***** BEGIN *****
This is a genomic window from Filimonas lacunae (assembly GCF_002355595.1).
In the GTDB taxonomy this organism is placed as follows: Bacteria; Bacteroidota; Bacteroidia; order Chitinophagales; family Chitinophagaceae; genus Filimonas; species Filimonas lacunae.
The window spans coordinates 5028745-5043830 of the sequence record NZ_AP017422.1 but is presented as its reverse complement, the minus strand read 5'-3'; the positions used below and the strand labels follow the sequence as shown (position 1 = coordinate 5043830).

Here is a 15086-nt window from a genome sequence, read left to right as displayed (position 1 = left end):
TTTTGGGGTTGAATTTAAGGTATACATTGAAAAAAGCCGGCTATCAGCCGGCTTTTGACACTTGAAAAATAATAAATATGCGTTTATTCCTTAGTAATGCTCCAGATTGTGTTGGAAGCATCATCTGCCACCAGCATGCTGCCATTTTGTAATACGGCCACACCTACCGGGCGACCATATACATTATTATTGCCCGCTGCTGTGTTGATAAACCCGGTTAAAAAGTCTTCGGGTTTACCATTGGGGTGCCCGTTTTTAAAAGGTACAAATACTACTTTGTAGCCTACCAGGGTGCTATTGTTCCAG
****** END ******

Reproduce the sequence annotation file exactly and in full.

This is a genomic window from Filimonas lacunae (assembly GCF_002355595.1).
In the GTDB taxonomy this organism is placed as follows: Bacteria; Bacteroidota; Bacteroidia; order Chitinophagales; family Chitinophagaceae; genus Filimonas; species Filimonas lacunae.
The window spans coordinates 5028745-5043830 of the sequence record NZ_AP017422.1 but is presented as its reverse complement, the minus strand read 5'-3'; the positions used below and the strand labels follow the sequence as shown (position 1 = coordinate 5043830).

Here is a 15086-nt window from a genome sequence, read left to right as displayed (position 1 = left end):
TTTTGGGGTTGAATTTAAGGTATACATTGAAAAAAGCCGGCTATCAGCCGGCTTTTGACACTTGAAAAATAATAAATATGCGTTTATTCCTTAGTAATGCTCCAGATTGTGTTGGAAGCATCATCTGCCACCAGCATGCTGCCATTTTGTAATACGGCCACACCTACCGGGCGACCATATACATTATTATTGCCCGCTGCTGTGTTGATAAACCCGGTTAAAAAGTCTTCGGGTTTACCATTGGGGTGCCCGTTTTTAAAAGGTACAAATACTACTTTGTAGCCTACCAGGGTGCTATTGTTCCAG